production of gas and electricity in the state. Public
utilities are subjects which should be considered and
understood by every individual, and an inspection of
a power plant isone of the most illuminating ways
of understanding it.
Probably the most absorbing things are those
which indicate how all things are utilized in modern
industries. A good example of this is the manner
in which one hundred per cent of use is obtained
from coal, while ordinarily as it is used in furnaces
it is only six per cent efficient. The students oi
the trip wil be abe to observe the manufacture of
the by-products of the gas which are coke, ammonia,
fused for cleaning purposes, and for the manufacture
of ice, and the coal tar products such as dyes, flav-
oring extracts, and drugs.
The trip will be not only entertaining but an
education to those at all interested in sociology,
science, or public utilities.
MICHIGAN'S NEW SCHOOL
Fielding H. Yost seems to have an inscrutable
knack in putting things across. His most recent
venture has been the Michigan School for Coaches,
and in one short Summer session this school has
proved its worth to the eyes of the collegiate world.
That grand old coach Keene Fitzpatrick, now of
Princeton, but still dear to Michigan's memory, who
has been one of the valuable factors in making the
School for Coaches such a success, said recently that
because of the youth of the coaching school and
the opposition that it had to contend with from
other universities, an enrollment of thirty or forty
was all that he had expected for Michigan this sum-
mer. Those who did take the course however, num-
bered ninety-one. Such an enrollment is little short
of miraculous when it is taken into consideration
that not only is Michigan's coaching school in its
infancy, and there are many other such schools about
country that have long been established, but Mich-
igan offered no credit for the work done this sum-
mer in her new experiment. However, Michigan's
ventures grow with rapidity, and beginning next
term full credit will be given those who show them-
selves efficient in the School for Coaches, for it is
here to stay. Too much appreciation cannot be
shown to Coach Yost and his staff of assistants for
.what they have done in making the launching of the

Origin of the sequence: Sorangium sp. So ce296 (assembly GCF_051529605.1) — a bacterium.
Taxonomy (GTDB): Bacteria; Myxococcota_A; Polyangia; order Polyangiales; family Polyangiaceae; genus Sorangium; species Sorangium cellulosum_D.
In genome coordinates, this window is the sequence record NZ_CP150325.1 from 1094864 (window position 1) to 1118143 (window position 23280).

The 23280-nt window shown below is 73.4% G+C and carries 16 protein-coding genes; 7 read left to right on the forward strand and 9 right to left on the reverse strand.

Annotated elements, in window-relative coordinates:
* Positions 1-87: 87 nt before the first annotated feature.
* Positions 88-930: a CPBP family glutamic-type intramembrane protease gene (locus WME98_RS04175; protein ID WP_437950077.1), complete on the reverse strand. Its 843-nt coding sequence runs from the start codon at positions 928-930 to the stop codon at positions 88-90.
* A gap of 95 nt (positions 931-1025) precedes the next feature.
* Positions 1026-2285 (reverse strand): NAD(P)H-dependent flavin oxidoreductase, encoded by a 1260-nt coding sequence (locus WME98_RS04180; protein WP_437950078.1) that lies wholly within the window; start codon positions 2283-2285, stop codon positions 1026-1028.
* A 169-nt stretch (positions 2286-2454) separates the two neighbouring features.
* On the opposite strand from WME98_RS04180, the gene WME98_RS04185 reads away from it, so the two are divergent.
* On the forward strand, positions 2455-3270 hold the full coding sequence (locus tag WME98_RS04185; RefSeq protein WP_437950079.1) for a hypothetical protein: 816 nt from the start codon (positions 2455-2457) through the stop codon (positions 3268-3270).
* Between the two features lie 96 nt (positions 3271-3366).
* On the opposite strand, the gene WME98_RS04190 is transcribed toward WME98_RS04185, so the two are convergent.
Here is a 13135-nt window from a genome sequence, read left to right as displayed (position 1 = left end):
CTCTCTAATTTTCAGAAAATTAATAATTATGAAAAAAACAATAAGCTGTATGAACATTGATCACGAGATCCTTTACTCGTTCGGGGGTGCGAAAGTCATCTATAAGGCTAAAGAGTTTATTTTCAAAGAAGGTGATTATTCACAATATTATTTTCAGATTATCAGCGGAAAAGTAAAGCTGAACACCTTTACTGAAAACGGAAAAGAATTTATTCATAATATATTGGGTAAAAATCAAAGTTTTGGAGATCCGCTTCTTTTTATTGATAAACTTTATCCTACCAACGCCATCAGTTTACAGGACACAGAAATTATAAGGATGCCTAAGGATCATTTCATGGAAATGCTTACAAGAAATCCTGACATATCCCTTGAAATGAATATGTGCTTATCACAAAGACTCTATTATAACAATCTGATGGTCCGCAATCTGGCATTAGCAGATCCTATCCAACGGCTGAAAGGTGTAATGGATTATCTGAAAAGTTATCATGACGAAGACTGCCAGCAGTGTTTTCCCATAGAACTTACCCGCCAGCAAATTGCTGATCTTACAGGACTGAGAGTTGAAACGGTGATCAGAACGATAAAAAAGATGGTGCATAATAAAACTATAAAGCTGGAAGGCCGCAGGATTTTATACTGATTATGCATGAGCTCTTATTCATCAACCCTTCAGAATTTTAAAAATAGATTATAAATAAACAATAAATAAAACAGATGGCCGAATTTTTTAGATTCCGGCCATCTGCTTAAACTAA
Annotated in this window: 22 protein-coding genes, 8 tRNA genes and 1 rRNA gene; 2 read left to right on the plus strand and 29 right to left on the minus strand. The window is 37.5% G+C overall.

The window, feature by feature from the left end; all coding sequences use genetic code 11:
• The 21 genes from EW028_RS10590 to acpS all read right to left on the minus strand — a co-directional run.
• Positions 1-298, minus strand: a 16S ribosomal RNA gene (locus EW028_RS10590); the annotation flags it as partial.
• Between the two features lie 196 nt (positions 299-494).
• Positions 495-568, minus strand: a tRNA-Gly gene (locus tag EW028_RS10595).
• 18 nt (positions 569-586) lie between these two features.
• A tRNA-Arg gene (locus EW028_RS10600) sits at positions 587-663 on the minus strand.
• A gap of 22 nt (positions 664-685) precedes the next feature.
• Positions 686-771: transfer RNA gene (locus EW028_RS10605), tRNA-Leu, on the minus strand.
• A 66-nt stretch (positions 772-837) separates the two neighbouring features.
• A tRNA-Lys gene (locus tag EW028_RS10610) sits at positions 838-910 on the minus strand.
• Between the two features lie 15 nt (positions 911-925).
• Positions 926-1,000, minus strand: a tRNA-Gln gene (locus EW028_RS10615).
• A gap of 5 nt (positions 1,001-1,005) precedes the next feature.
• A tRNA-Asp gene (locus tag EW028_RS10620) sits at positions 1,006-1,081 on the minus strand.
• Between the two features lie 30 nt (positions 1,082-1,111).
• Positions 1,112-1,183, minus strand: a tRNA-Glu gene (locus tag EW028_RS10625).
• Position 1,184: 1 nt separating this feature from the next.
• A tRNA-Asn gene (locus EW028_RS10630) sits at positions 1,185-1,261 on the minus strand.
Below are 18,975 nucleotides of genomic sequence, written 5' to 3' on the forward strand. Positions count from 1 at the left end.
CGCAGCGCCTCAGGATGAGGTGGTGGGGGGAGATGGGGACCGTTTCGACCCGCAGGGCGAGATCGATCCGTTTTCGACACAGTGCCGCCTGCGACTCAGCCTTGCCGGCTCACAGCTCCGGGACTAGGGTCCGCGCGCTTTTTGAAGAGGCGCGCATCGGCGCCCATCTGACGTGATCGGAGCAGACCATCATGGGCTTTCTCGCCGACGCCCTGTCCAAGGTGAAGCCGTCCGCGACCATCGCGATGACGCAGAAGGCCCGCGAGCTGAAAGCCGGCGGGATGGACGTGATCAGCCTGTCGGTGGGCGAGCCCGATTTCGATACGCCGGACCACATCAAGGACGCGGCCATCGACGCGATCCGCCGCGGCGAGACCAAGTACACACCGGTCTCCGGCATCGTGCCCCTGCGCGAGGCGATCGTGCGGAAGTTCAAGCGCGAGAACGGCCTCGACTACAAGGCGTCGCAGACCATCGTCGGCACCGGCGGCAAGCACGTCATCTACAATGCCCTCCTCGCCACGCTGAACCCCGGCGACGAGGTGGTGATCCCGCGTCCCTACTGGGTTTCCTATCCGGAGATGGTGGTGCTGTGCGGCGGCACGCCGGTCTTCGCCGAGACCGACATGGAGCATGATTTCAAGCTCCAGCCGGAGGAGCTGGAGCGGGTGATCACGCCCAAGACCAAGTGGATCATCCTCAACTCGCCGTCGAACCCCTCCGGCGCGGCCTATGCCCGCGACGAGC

new school such a decided success.
THE MALE IN OPPOSITION
Too much has been said about the feminine flap-.
per, but no very satisfactory definition has been
found for that term. Webster in his inimitable way
decides that a flapper is one whose duty it is to
Ireland's so full of holes
It looks like ripe Swiss cheese.
Another ounce or so of lead
Might sink it in the seas.
Will Ann Arbor street, railwaymen
Throw the service down-
Will they wreck the Tiny Trolley-
Tie up the whole dumb town?
Speaking of the death of Dr. Alexander Graham
Bell, the Ann Arbor Times-News said that "Dr. Bell
will be buried on top of Mr. Beinn Breagh. A spot
chosen by himself."
Now of course, Mr. Breagh may have been a close
friend of the Doctor's, or on the well known other
hand there may be a shortage of-cemetery lots in
The girl at central whose favorite come-back is
"Line's busy !",
ETIQUETTE FOR THE INSTRUCTOR
The Problem of 'Recitations
On entering the classroom the instructor should
greet the percentage of the class already gathered
with "Good morning." (or "Good afternoon").
This will put the class and instructor en rapport
as it were.
The instructor should always attempt to be as
one of his students. But, again, this is a fine point.
He should not become too much like them or they
will bororw money from him.
' The instructor will find that interest in the course
will be greatly stimulated if he invites the class to
informal meetings to his home in the evening, where
refreshments and drinks may be serv'ed. If his
house is not large enough to accommodate the en-
tire class this defect may be remedied by renting a
The Follies is a pretty show,
Where incandescent maidens glow
(Beneath the spotlight, row on row).
Their costumes touch our fancy's whim
(On pleasant maidens, plump or slim),
And oft give rise
To lavish words,
The while our eyes,
Like little birds,
Flit happily from limb to limb.
"Sixty-five Per Cent of College Grads Fail in
Tests." A bad hang-over of an old habit.
And we hear that the constitution of these United
States is to be copied by the Chinese. And will they
include the eighteenth amendment?
Her husband, she asserts, threw her through a,
French door in the hotel and through the bath-
room door at home, and now she wants a divorce on
the ground of cruelty. Just like a woman, can't
she see that doors irritated him?
The Daily Wheeze
The unfortunately absent-minded prof's wife-
Henry, you have your shoes on the wrong feet.
The u-a-m rof.-But, my dear, they are the only
feet I've got!
A 1 JBLOCKING 71 1 N. University Ave. Next to Aroad. Theatre
625 East Liberty Street -
Mpt s. NED
O o s.
Does your P. M. schedule
Published in now in
the interest of Elec- things
trical Development by still bi
an Institution that will no
be helped by what- no '-
ever helps the its